A few dozen million years ago, in the Eocene — not far back, as geology goes — a large lake covered much of what’s now western Colorado and eastern Utah. A lot of organic muck fell to the bottom, and now that muck is oil. Problem is, it’s locked in shale, and extracting it is no bargain… yet.
If and when it ever gets to be a bargain, look to see some of The West’s prettiest landscape ripped up.
Edge-on, the old lake bed presents itself as the Book Cliffs*, which overlook I-70 for a hundred miles. I took some shots of the region when we drove past them last year. And one of those shots now illustrates this post by Brandon Keim in his Wired blog.
[* My geography and my geology were corrected below in the comments by Ron Schott, a genuine geologist. Brandon Keim wrote about oil shales using my photo. There are oil shales, but not in these Book Cliffs deposits, which are older. The oil shales are in strata above the ones exposed here. Apologies for the errors.]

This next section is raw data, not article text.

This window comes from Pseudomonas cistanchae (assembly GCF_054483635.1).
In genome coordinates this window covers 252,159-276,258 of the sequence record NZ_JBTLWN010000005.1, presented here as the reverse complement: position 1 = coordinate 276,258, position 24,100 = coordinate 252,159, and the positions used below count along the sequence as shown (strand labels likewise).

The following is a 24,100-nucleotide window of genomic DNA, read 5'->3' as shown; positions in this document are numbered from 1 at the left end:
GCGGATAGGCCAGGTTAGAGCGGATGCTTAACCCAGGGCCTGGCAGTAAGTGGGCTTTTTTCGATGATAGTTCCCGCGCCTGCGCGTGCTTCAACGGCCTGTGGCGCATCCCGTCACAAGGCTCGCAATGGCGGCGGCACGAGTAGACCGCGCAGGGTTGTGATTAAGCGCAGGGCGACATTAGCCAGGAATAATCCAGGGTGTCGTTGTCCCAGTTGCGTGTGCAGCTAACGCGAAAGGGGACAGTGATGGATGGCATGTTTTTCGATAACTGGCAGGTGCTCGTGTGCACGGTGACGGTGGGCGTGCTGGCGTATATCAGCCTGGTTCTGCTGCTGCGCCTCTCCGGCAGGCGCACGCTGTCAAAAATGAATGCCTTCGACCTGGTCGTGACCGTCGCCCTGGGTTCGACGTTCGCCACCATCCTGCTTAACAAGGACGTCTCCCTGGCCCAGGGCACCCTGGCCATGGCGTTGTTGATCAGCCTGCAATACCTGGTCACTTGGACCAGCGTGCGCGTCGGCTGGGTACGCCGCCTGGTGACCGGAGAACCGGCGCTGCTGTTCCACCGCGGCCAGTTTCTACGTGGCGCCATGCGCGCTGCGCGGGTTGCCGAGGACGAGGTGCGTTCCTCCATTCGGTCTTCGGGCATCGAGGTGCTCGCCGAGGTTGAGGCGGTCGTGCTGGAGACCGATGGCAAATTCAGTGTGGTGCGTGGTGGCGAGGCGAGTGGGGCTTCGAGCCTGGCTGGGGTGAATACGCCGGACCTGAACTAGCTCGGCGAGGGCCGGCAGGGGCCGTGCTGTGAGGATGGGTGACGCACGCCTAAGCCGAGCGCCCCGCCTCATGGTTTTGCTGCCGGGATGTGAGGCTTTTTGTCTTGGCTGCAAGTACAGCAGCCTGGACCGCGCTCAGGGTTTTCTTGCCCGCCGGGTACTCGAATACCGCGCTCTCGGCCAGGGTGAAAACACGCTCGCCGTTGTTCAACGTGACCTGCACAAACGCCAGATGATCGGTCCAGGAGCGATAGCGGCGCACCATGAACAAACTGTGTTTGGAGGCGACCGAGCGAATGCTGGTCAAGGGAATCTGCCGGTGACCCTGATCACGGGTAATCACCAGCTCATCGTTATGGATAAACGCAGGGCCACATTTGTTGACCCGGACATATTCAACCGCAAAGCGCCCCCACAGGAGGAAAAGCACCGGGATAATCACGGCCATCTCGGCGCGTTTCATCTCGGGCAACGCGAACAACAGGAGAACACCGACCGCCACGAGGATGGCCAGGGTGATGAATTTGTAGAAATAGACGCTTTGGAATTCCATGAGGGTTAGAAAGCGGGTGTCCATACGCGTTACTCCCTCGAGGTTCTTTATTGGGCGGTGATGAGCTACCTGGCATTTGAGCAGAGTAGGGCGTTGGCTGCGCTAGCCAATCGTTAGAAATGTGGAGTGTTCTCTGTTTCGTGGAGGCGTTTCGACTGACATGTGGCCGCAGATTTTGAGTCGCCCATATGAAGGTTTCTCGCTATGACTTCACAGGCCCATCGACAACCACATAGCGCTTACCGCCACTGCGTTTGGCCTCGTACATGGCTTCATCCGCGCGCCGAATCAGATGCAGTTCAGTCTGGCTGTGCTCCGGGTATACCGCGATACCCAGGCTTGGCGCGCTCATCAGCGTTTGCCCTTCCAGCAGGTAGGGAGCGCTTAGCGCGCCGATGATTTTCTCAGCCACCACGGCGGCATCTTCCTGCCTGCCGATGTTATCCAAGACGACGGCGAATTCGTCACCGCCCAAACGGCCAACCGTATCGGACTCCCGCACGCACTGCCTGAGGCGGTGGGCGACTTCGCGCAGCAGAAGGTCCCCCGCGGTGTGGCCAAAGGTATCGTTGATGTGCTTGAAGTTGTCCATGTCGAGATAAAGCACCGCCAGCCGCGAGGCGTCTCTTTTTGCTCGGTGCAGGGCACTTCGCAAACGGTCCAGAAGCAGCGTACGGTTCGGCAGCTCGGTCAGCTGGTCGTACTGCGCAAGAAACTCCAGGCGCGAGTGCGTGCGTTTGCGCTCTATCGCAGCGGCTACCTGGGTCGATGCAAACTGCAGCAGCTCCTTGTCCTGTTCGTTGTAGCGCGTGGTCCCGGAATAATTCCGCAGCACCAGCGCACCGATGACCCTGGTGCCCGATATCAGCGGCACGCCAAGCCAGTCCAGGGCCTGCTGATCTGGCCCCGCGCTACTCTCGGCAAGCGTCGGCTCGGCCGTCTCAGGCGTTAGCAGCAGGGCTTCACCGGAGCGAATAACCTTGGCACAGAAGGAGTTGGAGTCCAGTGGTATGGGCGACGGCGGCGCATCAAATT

What we’re presented with here is a set of costs that can only be rationalized in terms that regard the extraction of all the world’s oil as an economic necessity — and nothing else.
I hear arguments for mining oil from places like this and a few memorable lines from the Doors’ “When the music’s over” come to mind:
What have they done to the Earth?
What have they done to our fair sister?
Ravaged and plundered and ripped her and bit her.
Stuck her with knives in the
Side of the dawn and
Tied her with fences and
Dragged her down.
Great song, by the way. Also the one that foreshadowed the demise of Tony Soprano on the penultimate episode of Tony’s show.
Is there foreshadowing here too?
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